Posted by

cayhorstmann on August 14, 2011 at 5:14 PM PDT

I am in the process of revising a CS1 textbook. I made changes requested by users, added snazzy exercises and sample programs, and the publisher sent the draft out to reviewers. A couple of reviewers said in no uncertain terms that I was wrong, wrong, wrong in using double for my examples. I should use float instead. Another professor contributed a business problem set that used float where I would have used double, or, if I had been allowed, BigDecimal. What gives? Am I missing the boat on float?

I am in the process of revising a CS1 textbook. I made changes requested by users, added snazzy exercises and sample programs, and the publisher sent the draft out to reviewers. A couple of reviewers said in no uncertain terms that I was wrong, wrong, wrong in using `double`

for my examples. I should use `float`

instead. Another professor contributed a business problem set that used `float`

where I would have used `double`

, or, if I had been allowed, `BigDecimal`

.

What gives? For financial calculations, `float`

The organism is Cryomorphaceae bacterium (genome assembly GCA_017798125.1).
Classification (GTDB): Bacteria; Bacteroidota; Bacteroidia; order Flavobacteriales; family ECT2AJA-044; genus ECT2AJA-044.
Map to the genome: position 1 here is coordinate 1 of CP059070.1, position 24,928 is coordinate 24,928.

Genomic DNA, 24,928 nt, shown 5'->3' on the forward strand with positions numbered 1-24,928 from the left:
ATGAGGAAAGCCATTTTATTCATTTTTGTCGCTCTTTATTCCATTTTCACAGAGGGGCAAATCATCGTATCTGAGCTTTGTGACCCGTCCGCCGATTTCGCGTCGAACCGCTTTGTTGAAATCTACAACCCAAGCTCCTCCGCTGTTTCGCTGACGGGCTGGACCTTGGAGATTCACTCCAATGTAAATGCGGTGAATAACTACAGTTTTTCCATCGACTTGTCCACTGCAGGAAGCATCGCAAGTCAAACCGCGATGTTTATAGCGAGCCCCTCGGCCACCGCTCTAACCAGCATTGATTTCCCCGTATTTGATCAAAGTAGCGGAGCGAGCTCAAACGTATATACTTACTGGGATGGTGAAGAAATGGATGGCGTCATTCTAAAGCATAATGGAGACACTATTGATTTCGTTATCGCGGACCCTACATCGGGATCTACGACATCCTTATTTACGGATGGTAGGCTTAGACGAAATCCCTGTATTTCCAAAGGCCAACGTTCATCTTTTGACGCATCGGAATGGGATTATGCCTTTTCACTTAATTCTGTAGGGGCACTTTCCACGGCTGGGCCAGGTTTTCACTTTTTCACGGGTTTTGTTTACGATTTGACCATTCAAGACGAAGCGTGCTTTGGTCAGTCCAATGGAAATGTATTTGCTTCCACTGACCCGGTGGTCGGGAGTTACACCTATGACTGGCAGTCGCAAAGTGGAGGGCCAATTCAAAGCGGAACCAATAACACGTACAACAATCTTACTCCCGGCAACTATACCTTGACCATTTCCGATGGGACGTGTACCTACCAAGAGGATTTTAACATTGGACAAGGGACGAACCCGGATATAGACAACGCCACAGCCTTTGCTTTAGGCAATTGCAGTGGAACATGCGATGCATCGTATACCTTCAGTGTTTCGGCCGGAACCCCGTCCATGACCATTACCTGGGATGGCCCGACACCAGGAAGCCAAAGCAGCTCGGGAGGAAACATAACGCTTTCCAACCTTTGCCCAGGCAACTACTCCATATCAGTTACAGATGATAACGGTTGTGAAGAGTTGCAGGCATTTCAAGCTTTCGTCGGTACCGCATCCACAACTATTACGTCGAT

aren't so wonderful. For example,

`float unitPrice = 34999.95F;`

int quantity = 199;

float totalPrice = unitPrice * quantity; // Off by five cents from the correct value

Clearly, `BigDecimal`

would be the right choice, but they are awful to use in Java.

`BigDecimal unitPrice = new BigDecimal("34999.95");`

BigDecimal quantity = new BigDecimal("199");

BigDecimal totalPrice = unitPrice.multiply(quantity);

In Scala, you could write `BigDecimal("34999.95") * 100`

. But that doesn't help me. Nobody uses Scala for their introductory course. Anyway, reviewers were adamant not to use objects and method calls too early. So, `BigDecimal`

wasn't going to fly. But I digress.

Back to `float`

. Even if you don't care about limited precision, they are also awkward. You have to remember to put `F`

after each literal, and you have to cast the results of mathematical methods:

`float goldenRatio = 0.5`**F** * (1 + **(float)** Math.sqrt(5))

For what? Saving four bytes? In a student program that gets executed a handful of times?

I can see the use of `float`

in a 1000 x 1000 matrix, if the added precision isn't needed, to save the storage. Does it save time? I seem to recall that in an Intel processor, when both `float`

and `double`

get extended unless you use `strictfp`

. No reviewer had requested that I cover that :-)

Am I missing the boat here? Is there another reason to use `float`

in this day and age, other than saving storage when you have a lot of them? I read through What Every Computer Scientist Should Know About Floating-Point Arithmetic , and was not enlightened. If you use `float`

, can you tell me why?